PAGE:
I.2.10c

2/16/2021 Well, somebody had a tantrum yesterday. I wonder who that might be? What? Me, you say? Heh. "FUCJOISAHFOIAFHWQOIRH329MC932QV90832QNMY90832NY5CM3209RMY32Q42985CMNY32980C32QY0932NMY5CY3252Y0NYC932NNCM0YNM01NMY0XY3NNR9NMQECYRW8NR3Q9NCR2930NYC0932QNCR932QNYRC09732Q9RNYC3982QNYCR032NC97R32NYC092QNYRC0932CR932YCN932QNYC02QNYC0932QNYRC9732NYC209QNYCR02QNYC0R2QNYCR093Q2NYV09CY032NCRY02QNC032NC03CN3N093NCQ90NC0973QNYCQN523C" is actually my calmness incantation–an advanced holeinmyheart koan I use to assemble brain power when I'm about to plunge into a productive work session. It's called the the pomoFUCJ technique. Try it some time.

Now, the tempting thing for (c) is to apply 2.6, but HOLD IT! 2.6 assumes we're working with a variety (irreducible), whereas here we can only assume that our guy is algebraic (closed). Oof.

Hmmmm. Well... if irreducible sets are more convenient, we can break up Y into irreducible sets, thanks to 2.5: (1)

And note that dim Y = sup dim Y i (Cause if C1 C2 Cd is a chain of irreducible closeds in Y , then Cd has to be contained in one of the Y i's, so the Y i's will always be the tippy top of any chains). Assume without loss of generality that sup dim Y i = dim Y 0, so dim Y = dim Y 0

Now since Y i is irreducible, we can use 2.6. Also remember the corresponding proposition for affines: dim Y 0 = dim S(Y 0) - 1 (by 2.6) = dim k[x0,…,xn]∕I(Y 0) - 1 (definition of S(⋅)) = dim k[x0,…,xn]∕I(C(Y 0)) - 1 (part (a)) = dim A(C(Y 0)) - 1 (definition of A(⋅)) = dim C(Y 0) - 1 (prop 1.7)

What I essentially just showed was that if we are working with a projective variety (i.e. irreducible closed set) X, then (2)

(so I basically proved this exercise for the "easy" case)
But remember! dim Y = dim Y 0, so we can actually say that (3)

Errrrr..... Fuck. That's supposed to be C(Y ) on the other side, not C(Y 0). Yeah.... C(Y 0) is merely a subset of C(Y ). But perhaps we can use that same trick we did for Y , where we break C(Y ) into irreducible components, using the affine correspondent of 2.5: and conclude that dim C(Y ) = dim C(Y 0).... But is C(Y 0) even an irreducible component? And does it have the highest dimension among the irreducible components?

I know that C(Y 0) is irreducible, at least, thanks to part (b), but I haven't shown that it's an irreducible component (i.e. maximal).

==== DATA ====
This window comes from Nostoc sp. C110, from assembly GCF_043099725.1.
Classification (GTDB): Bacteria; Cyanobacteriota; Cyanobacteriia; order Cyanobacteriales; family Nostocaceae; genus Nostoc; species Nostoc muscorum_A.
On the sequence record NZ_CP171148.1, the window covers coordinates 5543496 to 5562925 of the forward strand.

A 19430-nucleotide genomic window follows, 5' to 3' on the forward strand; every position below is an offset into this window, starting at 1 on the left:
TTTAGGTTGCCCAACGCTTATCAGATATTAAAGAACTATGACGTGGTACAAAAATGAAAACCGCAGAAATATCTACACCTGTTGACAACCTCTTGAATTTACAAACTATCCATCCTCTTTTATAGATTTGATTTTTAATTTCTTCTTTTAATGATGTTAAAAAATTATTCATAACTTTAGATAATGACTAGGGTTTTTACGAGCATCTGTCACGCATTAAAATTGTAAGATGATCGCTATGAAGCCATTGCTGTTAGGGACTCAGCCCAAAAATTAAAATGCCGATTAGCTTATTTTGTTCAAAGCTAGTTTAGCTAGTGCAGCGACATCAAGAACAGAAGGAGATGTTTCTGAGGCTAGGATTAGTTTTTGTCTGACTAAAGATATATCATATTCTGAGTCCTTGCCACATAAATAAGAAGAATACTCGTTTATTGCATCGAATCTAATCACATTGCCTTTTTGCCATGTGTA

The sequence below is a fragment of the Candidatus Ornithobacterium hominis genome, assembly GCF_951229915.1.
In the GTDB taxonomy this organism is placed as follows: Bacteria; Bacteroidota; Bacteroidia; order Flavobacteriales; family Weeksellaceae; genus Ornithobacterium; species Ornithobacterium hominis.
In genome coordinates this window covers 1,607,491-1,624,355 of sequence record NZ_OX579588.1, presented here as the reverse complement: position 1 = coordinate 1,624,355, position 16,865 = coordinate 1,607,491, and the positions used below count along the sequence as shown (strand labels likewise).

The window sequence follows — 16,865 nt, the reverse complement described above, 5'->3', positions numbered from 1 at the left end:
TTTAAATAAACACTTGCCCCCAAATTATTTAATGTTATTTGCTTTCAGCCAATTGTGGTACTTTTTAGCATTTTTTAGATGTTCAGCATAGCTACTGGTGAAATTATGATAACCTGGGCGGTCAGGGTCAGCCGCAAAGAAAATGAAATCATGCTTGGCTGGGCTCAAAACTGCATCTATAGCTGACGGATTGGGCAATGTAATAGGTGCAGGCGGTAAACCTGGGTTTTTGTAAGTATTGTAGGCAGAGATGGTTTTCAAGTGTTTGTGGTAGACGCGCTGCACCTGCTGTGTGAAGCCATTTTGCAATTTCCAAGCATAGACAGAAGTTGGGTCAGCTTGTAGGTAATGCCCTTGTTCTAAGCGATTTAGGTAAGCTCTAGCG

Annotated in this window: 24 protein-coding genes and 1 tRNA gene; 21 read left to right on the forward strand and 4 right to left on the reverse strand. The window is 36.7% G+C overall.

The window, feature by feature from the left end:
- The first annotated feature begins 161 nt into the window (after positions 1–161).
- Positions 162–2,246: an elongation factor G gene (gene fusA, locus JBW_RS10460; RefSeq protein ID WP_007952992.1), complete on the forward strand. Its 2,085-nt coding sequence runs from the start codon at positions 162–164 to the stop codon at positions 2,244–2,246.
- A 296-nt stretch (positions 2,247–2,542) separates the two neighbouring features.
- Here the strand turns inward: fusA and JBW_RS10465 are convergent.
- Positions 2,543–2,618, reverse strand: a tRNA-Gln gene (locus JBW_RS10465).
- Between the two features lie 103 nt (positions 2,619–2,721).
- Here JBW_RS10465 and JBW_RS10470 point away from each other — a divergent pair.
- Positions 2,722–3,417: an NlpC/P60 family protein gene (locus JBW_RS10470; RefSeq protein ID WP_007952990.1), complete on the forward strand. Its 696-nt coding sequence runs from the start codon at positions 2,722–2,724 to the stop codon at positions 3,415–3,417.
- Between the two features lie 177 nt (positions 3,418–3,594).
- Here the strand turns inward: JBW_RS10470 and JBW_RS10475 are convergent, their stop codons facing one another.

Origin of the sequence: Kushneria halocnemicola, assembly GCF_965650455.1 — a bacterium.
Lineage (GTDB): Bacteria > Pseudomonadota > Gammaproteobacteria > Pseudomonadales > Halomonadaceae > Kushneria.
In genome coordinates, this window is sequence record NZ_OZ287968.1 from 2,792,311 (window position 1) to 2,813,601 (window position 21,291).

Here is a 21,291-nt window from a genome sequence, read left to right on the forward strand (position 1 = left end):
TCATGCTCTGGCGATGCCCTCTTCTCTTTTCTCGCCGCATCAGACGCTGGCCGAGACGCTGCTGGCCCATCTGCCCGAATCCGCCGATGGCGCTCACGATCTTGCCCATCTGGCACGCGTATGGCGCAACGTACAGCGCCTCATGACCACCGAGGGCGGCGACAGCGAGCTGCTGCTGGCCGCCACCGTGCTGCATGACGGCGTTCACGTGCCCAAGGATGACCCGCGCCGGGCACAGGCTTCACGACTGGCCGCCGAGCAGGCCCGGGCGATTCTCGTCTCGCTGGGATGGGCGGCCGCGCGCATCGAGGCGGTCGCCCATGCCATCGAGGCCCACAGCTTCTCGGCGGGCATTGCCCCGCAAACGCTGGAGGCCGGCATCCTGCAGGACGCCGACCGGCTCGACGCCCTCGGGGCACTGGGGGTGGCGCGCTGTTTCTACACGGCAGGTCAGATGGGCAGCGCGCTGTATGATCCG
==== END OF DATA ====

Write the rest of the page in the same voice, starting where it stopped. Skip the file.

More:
It would be nice if C(Y 0) were an irreducible component of Y . Is it?

Well, I spent like 2 hours trying to show this. I let V be an irreducible component where C(Y 0) V Y and tried to show that V = C(Y 0) (hence making C(Y 0) maximal), but that... did not turn out so well. I won't bother you with the details (okay I will. can't miss a HOLEINMYHEART ADMIN FUCKUP SESSION (tho if youre feeling h0rny, meet me after this post for a holeinmyheart fuck session): I took I(C(Y 0)) I(V ) I(Y ) I(C(Y 0))Sh I(V )Sh I(C(Y 0))Sh , taking Z in projective space, Z(I(C(Y 0) Sh) Z(I(V ) Sh) Z(I(C(Y )) Sh) Z(I(C(Y 0)) Z(I(V ) Sh) Z(I(C(Y )) by definition of I() on homogenous ideals Z(I(Y 0)) Z(I(V ) Sh) Z(I(Y )) thanks to part (a) Y 0 Z(I(V ) Sh) Y and from here, having escaped parenthesis hell, I tried to make some contradiction involving the middle guy needing to be reducible, so I threw everything back into affines, which, of course, put me back in parenthesis hell, as well as not really being helpful in general. FUCKUP SESSION END. "Actually, your fuckup session is your whole life". OHHHHHHHHH).

So I was thinking "hmmmm maybe C(Y 0) isn't an irreducible component of Y after all. But for some reason I had a little lightbulb moment: Let me not consider C(Y 0) by itself, but C(Y 0),C(Y 1),,C(Y r) altogether.

Take a look at Corollary 1.6 again: *AHEM* "uniquely" *AHEM* "no one containing the other".

Let me make up a little lemma to help me:

 C(A ∪ B) = θ-1(A ∪ B) ∪ 0 = θ-1(A) ∪ θ-1(B) ∪ 0 = θ-1(A) ∪ θ-1(B) ∪ 0 ∪ 0 = (θ-1(A) ∪ 0) ∪ (θ-1(B) ∪ 0) = C(A) ∪ C(B)

so (4)

And here's another lemma:

 C(A) ⊂ C(B) θ-1(A) ∪ 0 ⊂ θ-1(B) ∪ 0 θ-1(A) ⊂ θ-1(B) θ(θ-1(A)) ⊂ θ(θ-1(B)) A ⊂ B (see the beginning of last post)

So (5)

Hence

 C(Y ) = C(Y 0 ∪ ∪ Y l) = C(Y 0) ∪ ∪ C(Y l)

Now, I already know each of these C(Y i) are irreducible, from (b). And since their union forms the entirety of C(Y ) ((4)), and none of them contain each other (else (5) yieldsa contradiction), then these have to be the irreducible components of C(Y ), by uniqueness. PHEW.

Finally, thanks to (2), C(Y 0) has to have the maximum degree of the components if Y 0 does.
So let's finish this off
 dim C(Y ) = sup dim C(Y i) = dim C(Y 0)
And combining this with (3) wraps it up...

And there's that. Finally this 3-parter is done and we can go to 2.11... which is also a 3-parter. NOOOOOOOOOOOOOOOOOOOOOOOOOOOOOOOOO.